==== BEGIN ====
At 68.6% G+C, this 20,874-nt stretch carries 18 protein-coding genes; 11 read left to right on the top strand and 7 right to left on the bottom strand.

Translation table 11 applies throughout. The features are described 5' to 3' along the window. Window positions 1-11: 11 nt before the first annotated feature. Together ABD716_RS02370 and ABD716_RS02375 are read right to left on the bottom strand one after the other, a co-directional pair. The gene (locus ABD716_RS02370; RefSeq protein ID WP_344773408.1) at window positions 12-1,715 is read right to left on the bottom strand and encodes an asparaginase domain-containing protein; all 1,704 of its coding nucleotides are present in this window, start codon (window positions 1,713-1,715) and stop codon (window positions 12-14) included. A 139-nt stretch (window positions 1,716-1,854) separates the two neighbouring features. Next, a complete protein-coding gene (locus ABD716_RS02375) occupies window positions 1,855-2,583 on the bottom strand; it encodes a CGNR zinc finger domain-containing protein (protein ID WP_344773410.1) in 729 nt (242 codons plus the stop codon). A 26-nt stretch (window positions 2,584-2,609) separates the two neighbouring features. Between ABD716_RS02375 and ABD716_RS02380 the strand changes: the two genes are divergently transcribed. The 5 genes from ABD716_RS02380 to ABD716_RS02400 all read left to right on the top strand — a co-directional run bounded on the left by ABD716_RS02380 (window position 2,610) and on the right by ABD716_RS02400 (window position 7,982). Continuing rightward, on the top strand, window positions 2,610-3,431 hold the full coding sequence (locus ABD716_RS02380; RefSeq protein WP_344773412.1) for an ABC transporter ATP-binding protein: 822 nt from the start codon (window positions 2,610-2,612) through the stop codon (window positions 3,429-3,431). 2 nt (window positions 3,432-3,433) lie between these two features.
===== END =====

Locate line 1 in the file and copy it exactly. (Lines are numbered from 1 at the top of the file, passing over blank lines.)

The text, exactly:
At 68.6% G+C, this 20,874-nt stretch carries 18 protein-coding genes; 11 read left to right on the top strand and 7 right to left on the bottom strand.